You Can Soon Run Background Checks on Tinder Matches

Dating apps can be a tricky world to navigate. There’s an immediate rush that comes with swiping through a catalogue of potential matches. But there’s also a lot of questioning and doubt. Especially when it comes to the reality of the situation. Are people really who they say they are on those things? And what if they have a history of violence you don’t know about? Luckily,  Tinder, one of the most popular dating apps out there, will soon be able to help with that.

Tinder and other Match Group-owned apps are going to let users run background checks on potential dates. This news comes via The Verge, who noted that the company invested in Garbo, a nonprofit that runs these checks using first names and phone numbers, or full names.

Garbo specifically provides information about arrest records and history of violence. The nonprofit collects “public records and reports of violence or abuse, including arrests, convictions, restraining orders, harassment, and other violent crimes.” It accepts manually submitted police reports, orders of protection, restraining orders, and other legal documents that report abuse, harassment, and other violent crimes.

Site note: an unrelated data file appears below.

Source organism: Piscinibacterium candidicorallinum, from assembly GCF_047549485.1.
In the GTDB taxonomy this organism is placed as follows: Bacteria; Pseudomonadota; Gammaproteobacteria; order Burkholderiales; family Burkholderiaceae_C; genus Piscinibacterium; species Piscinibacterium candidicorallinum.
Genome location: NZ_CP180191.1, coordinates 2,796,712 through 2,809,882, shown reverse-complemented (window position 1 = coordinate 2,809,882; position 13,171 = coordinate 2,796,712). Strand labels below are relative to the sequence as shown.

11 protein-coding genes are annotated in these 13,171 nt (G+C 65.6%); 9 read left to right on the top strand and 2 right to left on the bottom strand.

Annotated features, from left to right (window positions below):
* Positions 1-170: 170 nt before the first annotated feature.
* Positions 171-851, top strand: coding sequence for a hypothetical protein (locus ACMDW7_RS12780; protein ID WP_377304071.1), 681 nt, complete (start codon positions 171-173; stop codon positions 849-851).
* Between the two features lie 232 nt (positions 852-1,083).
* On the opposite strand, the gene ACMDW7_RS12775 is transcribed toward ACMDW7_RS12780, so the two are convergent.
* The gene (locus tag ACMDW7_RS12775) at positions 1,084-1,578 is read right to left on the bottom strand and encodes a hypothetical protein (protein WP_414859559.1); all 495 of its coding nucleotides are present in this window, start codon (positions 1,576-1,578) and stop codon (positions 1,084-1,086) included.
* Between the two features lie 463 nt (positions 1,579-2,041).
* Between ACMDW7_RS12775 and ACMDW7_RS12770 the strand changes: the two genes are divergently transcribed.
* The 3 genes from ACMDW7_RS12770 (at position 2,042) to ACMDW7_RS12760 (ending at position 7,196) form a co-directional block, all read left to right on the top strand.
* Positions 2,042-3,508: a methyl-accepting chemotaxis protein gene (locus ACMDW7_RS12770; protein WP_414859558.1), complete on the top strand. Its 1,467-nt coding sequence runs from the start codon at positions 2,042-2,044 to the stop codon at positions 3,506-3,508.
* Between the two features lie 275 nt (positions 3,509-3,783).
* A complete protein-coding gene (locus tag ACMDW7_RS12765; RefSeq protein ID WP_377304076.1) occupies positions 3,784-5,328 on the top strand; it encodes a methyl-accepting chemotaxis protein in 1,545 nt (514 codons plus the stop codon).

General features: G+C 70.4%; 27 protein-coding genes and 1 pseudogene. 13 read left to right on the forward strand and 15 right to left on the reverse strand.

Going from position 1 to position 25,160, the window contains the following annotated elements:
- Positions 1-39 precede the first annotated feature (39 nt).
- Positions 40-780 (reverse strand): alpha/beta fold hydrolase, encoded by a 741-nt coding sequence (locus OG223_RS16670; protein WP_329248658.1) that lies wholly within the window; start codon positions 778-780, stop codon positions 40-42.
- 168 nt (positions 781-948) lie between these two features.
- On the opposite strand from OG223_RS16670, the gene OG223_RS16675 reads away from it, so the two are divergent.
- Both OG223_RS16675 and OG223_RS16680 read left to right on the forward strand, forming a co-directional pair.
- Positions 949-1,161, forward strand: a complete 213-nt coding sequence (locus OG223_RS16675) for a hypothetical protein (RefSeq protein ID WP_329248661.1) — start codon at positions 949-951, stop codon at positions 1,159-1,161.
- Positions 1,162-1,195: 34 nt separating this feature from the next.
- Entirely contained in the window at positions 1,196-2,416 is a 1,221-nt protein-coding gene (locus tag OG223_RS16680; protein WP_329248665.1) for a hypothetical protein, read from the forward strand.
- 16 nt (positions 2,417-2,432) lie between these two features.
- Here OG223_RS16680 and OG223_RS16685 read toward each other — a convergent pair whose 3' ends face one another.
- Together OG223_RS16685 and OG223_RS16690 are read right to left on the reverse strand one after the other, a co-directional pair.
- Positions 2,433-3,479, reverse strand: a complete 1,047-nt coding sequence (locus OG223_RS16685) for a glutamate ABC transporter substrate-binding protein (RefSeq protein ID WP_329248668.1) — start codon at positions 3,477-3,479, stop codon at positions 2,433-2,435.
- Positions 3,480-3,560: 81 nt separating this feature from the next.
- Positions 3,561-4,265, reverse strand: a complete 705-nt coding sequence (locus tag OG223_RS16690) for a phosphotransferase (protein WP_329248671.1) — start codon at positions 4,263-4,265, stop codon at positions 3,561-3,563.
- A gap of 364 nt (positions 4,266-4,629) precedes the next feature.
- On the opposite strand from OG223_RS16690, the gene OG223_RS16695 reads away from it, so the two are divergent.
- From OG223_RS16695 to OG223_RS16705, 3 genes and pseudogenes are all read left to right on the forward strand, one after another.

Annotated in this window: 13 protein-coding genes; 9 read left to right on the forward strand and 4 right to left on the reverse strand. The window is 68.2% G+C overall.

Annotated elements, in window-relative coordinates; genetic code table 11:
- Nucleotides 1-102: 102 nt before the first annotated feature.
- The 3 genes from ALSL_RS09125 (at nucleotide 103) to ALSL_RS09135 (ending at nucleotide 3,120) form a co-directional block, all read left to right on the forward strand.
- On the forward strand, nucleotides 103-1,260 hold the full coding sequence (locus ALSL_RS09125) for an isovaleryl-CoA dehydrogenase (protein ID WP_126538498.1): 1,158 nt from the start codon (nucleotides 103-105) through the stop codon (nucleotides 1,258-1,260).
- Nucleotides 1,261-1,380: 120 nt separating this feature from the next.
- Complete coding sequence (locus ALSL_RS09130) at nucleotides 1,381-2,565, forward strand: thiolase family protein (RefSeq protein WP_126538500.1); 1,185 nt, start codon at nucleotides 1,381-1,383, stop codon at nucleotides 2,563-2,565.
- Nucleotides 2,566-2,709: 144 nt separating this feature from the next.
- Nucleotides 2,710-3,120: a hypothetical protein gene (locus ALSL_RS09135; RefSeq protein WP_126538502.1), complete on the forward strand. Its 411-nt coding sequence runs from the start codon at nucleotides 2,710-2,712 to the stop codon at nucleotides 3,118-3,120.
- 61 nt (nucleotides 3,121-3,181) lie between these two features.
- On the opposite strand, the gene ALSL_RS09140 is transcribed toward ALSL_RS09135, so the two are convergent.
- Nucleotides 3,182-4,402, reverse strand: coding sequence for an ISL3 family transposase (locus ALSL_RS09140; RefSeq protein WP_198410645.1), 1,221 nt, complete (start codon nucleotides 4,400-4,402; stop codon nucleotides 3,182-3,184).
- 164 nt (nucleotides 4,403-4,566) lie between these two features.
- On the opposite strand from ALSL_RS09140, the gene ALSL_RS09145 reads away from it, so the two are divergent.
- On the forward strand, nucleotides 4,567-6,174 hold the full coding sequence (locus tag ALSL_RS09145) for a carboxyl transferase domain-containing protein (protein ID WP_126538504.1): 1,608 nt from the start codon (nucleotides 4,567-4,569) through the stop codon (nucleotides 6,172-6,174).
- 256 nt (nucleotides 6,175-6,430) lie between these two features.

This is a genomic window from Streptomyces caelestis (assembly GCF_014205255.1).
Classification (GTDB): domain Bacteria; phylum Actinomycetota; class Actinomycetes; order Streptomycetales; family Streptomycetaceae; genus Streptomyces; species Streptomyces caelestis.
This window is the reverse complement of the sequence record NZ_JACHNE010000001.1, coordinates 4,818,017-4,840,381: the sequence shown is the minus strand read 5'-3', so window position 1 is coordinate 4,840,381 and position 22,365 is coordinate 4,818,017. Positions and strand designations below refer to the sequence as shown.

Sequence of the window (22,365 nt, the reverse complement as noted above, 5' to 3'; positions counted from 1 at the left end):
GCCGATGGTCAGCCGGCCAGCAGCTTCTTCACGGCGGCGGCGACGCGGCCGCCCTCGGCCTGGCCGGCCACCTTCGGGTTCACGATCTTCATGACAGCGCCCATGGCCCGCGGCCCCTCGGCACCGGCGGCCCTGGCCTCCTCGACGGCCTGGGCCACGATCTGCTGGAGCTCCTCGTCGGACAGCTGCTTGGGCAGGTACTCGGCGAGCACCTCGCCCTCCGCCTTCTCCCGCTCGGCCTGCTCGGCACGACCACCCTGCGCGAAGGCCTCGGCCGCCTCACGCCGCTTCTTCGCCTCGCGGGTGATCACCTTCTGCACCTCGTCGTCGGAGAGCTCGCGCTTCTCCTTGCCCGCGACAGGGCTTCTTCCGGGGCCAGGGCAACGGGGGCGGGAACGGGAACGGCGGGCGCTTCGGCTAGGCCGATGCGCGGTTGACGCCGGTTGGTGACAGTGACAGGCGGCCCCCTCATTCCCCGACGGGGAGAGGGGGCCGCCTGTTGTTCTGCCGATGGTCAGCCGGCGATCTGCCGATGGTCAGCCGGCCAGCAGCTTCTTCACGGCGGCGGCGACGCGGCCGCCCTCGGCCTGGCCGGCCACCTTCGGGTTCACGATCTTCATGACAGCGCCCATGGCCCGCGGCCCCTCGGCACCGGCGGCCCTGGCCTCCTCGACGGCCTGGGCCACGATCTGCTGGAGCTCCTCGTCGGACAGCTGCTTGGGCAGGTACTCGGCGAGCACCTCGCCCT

Tinder logo, a white flame on a pink and orange background.Tinder

One thing Garbo will not provide, however, is drug possession charges. According to The Verge, who cited a Garbo blog post from last month, this is due to the “disproportionate percentage of Black people who are arrested for drug charges compared to white people.” Drug charges also don’t necessarily correlate to violence, so it’s an important distinction to make and I’m glad Garbo is doing so.

No word yet on how, exactly, the Garbo information will work within Tinder. It could be a function of a Tinder subscription, or a separate cost. We should find out more information as Garbo begins testing with Tinder in the coming months.

Other Match Group apps include OkCupid, Hinge, and Match. So it looks like this background check situation is about to become the norm in the world of online dating. This feels like a highly important safety measure to me, and one that could see more and more people using apps like Tinder now that they feel more protected.

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